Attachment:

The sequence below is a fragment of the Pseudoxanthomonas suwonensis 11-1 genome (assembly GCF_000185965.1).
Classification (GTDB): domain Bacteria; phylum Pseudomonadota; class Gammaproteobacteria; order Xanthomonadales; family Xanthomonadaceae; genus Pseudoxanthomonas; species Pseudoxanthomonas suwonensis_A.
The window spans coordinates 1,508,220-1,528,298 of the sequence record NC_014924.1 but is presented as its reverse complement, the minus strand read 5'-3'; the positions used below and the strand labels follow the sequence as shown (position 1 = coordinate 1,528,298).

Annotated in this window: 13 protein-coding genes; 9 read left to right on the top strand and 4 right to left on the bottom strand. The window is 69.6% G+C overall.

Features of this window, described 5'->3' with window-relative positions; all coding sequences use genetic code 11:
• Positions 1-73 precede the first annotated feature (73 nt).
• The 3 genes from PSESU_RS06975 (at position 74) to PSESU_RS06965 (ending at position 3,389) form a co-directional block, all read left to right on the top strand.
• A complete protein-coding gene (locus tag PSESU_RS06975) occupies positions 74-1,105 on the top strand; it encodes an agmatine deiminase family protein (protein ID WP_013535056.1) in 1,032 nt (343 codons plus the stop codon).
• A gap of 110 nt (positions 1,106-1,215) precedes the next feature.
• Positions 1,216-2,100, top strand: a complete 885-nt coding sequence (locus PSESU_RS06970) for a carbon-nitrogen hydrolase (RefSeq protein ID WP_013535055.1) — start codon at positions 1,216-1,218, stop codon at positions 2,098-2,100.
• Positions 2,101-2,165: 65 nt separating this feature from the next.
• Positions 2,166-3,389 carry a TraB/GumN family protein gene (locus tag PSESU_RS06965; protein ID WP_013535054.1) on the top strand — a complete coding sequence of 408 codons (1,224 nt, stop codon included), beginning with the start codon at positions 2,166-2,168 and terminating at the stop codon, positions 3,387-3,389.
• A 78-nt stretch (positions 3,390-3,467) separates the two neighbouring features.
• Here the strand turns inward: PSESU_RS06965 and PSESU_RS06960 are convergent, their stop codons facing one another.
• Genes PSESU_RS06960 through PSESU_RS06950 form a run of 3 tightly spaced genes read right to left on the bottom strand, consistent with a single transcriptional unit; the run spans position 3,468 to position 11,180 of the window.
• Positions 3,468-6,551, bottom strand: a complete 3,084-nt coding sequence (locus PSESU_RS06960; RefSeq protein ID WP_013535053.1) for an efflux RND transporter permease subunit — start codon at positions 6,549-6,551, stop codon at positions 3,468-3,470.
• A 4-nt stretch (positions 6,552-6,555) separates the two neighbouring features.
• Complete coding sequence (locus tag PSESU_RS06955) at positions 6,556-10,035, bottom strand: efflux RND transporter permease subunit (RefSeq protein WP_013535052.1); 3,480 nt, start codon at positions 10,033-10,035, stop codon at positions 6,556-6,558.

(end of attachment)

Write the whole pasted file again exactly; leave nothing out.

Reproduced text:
The sequence below is a fragment of the Pseudoxanthomonas suwonensis 11-1 genome (assembly GCF_000185965.1).
Classification (GTDB): domain Bacteria; phylum Pseudomonadota; class Gammaproteobacteria; order Xanthomonadales; family Xanthomonadaceae; genus Pseudoxanthomonas; species Pseudoxanthomonas suwonensis_A.
The window spans coordinates 1,508,220-1,528,298 of the sequence record NC_014924.1 but is presented as its reverse complement, the minus strand read 5'-3'; the positions used below and the strand labels follow the sequence as shown (position 1 = coordinate 1,528,298).

Annotated in this window: 13 protein-coding genes; 9 read left to right on the top strand and 4 right to left on the bottom strand. The window is 69.6% G+C overall.

Features of this window, described 5'->3' with window-relative positions; all coding sequences use genetic code 11:
• Positions 1-73 precede the first annotated feature (73 nt).
• The 3 genes from PSESU_RS06975 (at position 74) to PSESU_RS06965 (ending at position 3,389) form a co-directional block, all read left to right on the top strand.
• A complete protein-coding gene (locus tag PSESU_RS06975) occupies positions 74-1,105 on the top strand; it encodes an agmatine deiminase family protein (protein ID WP_013535056.1) in 1,032 nt (343 codons plus the stop codon).
• A gap of 110 nt (positions 1,106-1,215) precedes the next feature.
• Positions 1,216-2,100, top strand: a complete 885-nt coding sequence (locus PSESU_RS06970) for a carbon-nitrogen hydrolase (RefSeq protein ID WP_013535055.1) — start codon at positions 1,216-1,218, stop codon at positions 2,098-2,100.
• Positions 2,101-2,165: 65 nt separating this feature from the next.
• Positions 2,166-3,389 carry a TraB/GumN family protein gene (locus tag PSESU_RS06965; protein ID WP_013535054.1) on the top strand — a complete coding sequence of 408 codons (1,224 nt, stop codon included), beginning with the start codon at positions 2,166-2,168 and terminating at the stop codon, positions 3,387-3,389.
• A 78-nt stretch (positions 3,390-3,467) separates the two neighbouring features.
• Here the strand turns inward: PSESU_RS06965 and PSESU_RS06960 are convergent, their stop codons facing one another.
• Genes PSESU_RS06960 through PSESU_RS06950 form a run of 3 tightly spaced genes read right to left on the bottom strand, consistent with a single transcriptional unit; the run spans position 3,468 to position 11,180 of the window.
• Positions 3,468-6,551, bottom strand: a complete 3,084-nt coding sequence (locus PSESU_RS06960; RefSeq protein ID WP_013535053.1) for an efflux RND transporter permease subunit — start codon at positions 6,549-6,551, stop codon at positions 3,468-3,470.
• A 4-nt stretch (positions 6,552-6,555) separates the two neighbouring features.
• Complete coding sequence (locus tag PSESU_RS06955) at positions 6,556-10,035, bottom strand: efflux RND transporter permease subunit (RefSeq protein WP_013535052.1); 3,480 nt, start codon at positions 10,033-10,035, stop codon at positions 6,556-6,558.